GISR Launches Principles For Rating The Raters. – [COMMENTARY] “The nearly two years, a nonprofit called GISR — the Global Initiative for Sustainability Ratings — has been working to create a standard for company-level sustainability ratings. It is doing this, it says, ’to accelerate the integration of environmental, social and governance (ESG) issues and indicators in investment decision-making’ by ’building a new standard that equips investors, companies and other stakeholders with the tools to recognize true excellence in corporate sustainability.’ That is, to get Wall Street and its counterparts around the world singing from the same hymnal on sustainability.”
This is a great step forward. With this new standard investors will be able to compare ’apples with apples.’ Let’s hope it’s adopted soon!
GISR launches principles for rating the raters, by Joel Makower, April 19, 2013, GreenBiz, USA.
Only 1.4% of S&P Companies Have Fully Integrated Reporting. – [COMMENTARY] “American Electric Power, Clorox, Dow Chemical, Eaton, Ingersoll Rand, Pfizer and Southwest Airlines are the only companies in the S&P 500 — just 1.4 percent of the total — with fully integrated annual financial and sustainability reports, according to a study from the IRRC Institute and the Sustainable Investments Institute (Si2).” These are early days yet for integrated reporting–the combining of financial/management/CSR/ESG reports–in one annual report. However, it probably won’t be too long before many more companies adopt it.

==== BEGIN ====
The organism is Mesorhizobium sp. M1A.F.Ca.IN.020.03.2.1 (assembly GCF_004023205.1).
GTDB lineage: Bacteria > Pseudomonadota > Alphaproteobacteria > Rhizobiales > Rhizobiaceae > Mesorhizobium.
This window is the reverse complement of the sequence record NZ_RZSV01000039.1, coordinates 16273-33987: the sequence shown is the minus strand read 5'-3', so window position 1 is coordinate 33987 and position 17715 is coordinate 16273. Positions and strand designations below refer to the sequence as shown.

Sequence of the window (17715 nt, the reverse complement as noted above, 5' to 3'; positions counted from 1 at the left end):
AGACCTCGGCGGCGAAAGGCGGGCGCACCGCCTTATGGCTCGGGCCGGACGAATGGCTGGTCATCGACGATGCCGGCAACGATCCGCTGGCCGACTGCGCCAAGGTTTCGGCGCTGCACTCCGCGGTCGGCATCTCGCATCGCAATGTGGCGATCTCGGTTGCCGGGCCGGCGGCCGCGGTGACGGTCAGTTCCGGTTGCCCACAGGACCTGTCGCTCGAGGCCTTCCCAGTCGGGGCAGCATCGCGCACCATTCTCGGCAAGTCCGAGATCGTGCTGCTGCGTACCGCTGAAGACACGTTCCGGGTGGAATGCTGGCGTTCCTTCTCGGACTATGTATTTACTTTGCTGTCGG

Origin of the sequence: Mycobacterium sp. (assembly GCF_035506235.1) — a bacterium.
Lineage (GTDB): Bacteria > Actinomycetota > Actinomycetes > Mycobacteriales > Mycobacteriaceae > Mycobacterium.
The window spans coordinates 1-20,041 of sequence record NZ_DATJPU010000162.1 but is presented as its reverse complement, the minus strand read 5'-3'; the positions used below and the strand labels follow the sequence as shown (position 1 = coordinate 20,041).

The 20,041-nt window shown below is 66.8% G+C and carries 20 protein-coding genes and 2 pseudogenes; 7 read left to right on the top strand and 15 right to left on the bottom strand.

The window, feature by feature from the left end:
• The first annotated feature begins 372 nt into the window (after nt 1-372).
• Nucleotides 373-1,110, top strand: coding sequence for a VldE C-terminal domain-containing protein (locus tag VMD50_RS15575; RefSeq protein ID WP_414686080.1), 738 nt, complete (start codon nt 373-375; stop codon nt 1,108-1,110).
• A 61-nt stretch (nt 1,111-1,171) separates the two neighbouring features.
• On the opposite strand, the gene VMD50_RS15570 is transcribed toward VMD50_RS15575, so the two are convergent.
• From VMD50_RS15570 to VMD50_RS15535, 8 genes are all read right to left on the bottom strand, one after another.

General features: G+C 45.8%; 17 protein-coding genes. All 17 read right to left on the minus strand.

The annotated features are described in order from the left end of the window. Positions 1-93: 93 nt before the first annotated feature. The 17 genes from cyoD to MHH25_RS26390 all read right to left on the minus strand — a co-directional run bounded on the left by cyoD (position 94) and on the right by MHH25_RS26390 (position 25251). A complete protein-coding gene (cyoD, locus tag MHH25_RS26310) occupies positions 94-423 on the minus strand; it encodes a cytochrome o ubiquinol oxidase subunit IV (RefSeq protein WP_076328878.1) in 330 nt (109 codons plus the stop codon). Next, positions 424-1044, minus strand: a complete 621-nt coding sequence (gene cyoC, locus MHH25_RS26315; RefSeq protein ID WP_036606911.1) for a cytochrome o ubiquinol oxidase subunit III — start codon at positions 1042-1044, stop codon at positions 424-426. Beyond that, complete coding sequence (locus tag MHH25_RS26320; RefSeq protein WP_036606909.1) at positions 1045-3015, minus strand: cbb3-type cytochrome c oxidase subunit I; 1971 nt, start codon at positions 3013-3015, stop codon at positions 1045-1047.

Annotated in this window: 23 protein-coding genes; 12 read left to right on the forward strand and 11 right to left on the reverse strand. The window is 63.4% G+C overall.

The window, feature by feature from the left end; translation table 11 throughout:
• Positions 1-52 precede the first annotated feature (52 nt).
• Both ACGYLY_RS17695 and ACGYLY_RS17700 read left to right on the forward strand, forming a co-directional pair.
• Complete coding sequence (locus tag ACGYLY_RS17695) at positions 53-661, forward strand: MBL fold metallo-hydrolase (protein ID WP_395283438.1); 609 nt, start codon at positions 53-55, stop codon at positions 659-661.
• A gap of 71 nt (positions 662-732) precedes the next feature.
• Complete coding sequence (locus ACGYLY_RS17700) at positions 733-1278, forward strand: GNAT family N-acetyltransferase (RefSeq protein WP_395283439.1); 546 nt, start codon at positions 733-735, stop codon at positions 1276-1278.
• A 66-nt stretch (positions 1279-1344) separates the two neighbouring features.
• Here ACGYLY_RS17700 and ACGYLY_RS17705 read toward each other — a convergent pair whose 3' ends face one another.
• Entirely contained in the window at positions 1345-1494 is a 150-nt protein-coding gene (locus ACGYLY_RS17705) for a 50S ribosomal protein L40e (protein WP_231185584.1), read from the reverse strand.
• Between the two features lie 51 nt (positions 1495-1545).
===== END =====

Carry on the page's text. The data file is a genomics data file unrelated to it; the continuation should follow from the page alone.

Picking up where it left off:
Only 1.4% of S&P Companies Have Fully Integrated Reporting, April 29, 2013, Environmental Leader, USA.
Infy, HCL Tech, Wipro Among The Greenest In BRICS. – [COMMENTARY] “Sixty-one per cent of the companies in the five BRICS countries – Brazil, Russia, India, China and South Africa – do not publicly disclose their carbon emission details, according to a survey by Environmental Investment Organisation (EIO), a UK-based climate change and finance think tank. In the EIO survey, three Indian companies – Infosys (fourth), HCL Technologies (fifth) and Wipro (sixth) – have emerged among the top 10 companies with least emissions. This is part of a ranking of the 300 largest companies in the BRICS region, taking into account greenhouse gas emissions and transparency factors.”
This article describes how companies are doing in the BRICS countries with regard to sustainability. It’s a useful read of ethical investors desiring to invest in emerging markets.
Infy, HCL Tech, Wipro among the greenest in BRICS, by Shine Jacob, April 29, 2013, Business Standard, India.